Islamic State (Isis) militants have added Syrian fighter jets to their growing armoury after capturing an airbase where they massacred up to 200 prisoners.
At least three planes were shown in a propaganda video by the extremists following the battle for the al-Tabqa Syrian Air Force base two weeks ago.
The footage, obtained by CNN, shows Isis fighters posing with stationary jets and waving the black flag but they were not seen in the air.
It is unclear whether the militants are capable of piloting, re-fuelling, repairing and re-arming the jets, which could be used against Government and rebel forces in Syria, as well as Iraqi and Kurdish fighters and US air strikes in Iraq.
At least one tank, drones, heavy artillery, surface-to-air missiles and an ammunitions depot stacked with weapons was shown under Isis control at al-Tabqa.
It is in the heart of Raqqa province, which is almost completely controlled by Isis and has become its de-facto capital.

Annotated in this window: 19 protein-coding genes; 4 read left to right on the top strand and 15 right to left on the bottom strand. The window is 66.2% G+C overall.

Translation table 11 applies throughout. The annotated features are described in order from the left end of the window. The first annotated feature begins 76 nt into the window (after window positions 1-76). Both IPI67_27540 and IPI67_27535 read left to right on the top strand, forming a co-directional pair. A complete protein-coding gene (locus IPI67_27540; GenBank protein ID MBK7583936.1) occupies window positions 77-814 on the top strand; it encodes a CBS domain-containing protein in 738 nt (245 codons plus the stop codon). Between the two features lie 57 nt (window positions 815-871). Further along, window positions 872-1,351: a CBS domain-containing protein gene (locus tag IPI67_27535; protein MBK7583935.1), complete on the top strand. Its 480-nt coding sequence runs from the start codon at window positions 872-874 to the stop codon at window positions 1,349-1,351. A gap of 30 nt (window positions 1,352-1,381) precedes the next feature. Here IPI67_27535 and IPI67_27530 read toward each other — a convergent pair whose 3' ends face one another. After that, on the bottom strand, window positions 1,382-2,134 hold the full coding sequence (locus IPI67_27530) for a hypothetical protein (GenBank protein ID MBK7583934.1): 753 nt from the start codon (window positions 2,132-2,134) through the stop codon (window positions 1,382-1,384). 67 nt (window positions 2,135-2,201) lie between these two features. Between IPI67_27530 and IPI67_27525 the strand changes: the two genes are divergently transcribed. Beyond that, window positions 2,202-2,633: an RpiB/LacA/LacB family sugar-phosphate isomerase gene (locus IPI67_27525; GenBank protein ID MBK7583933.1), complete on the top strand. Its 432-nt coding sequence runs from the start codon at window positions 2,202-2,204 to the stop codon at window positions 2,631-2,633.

The battle for al-Tabqa air base in the days around 24 August was one of the most deadly in so far, with the Syrian Observatory for Human Rights recording at least 346 Isis deaths and 170 Government forces killed.
Syrian forces had evacuated hundreds of personnel, weapons and fighter jets to another base Deir al-Zour, which has since come under attack by Isis.
But according to CNN Arabic, several pilots were captured along with their planes and helicopters at al-Tabqa and a tweet from Isis claimed they were forcing the prisoners to train militants to fly the stolen aircraft.
Militants claimed they killed “about 200” Government prisoners after the battle and the propaganda video showed men stripped to their underwear being marched into the desert, being forced to lie face-down and shot.
Isis is continuing its bloody campaign to establish an Islamic caliphate in Syria and Iraq as battles rage with Government forces supported by Kurdish Peshmerga fighters and US air strikes.
The town of Amerli in northern Iraq was successfully re-taken from Isis fighters last week, driving them out of 25 surrounding towns and villages but the aftermath has seen a surge in sectarian violence.
Innocent Sunnis have reportedly been executed by Shia militias, who accuse them of being in league with Isis.
The new Iraqi Prime Minister, Haider al-Abadi, was sworn in on Monday and is hoped to reunite the country’s ethnic and religious factions and bring back the Government from the point of collapse.Reuse content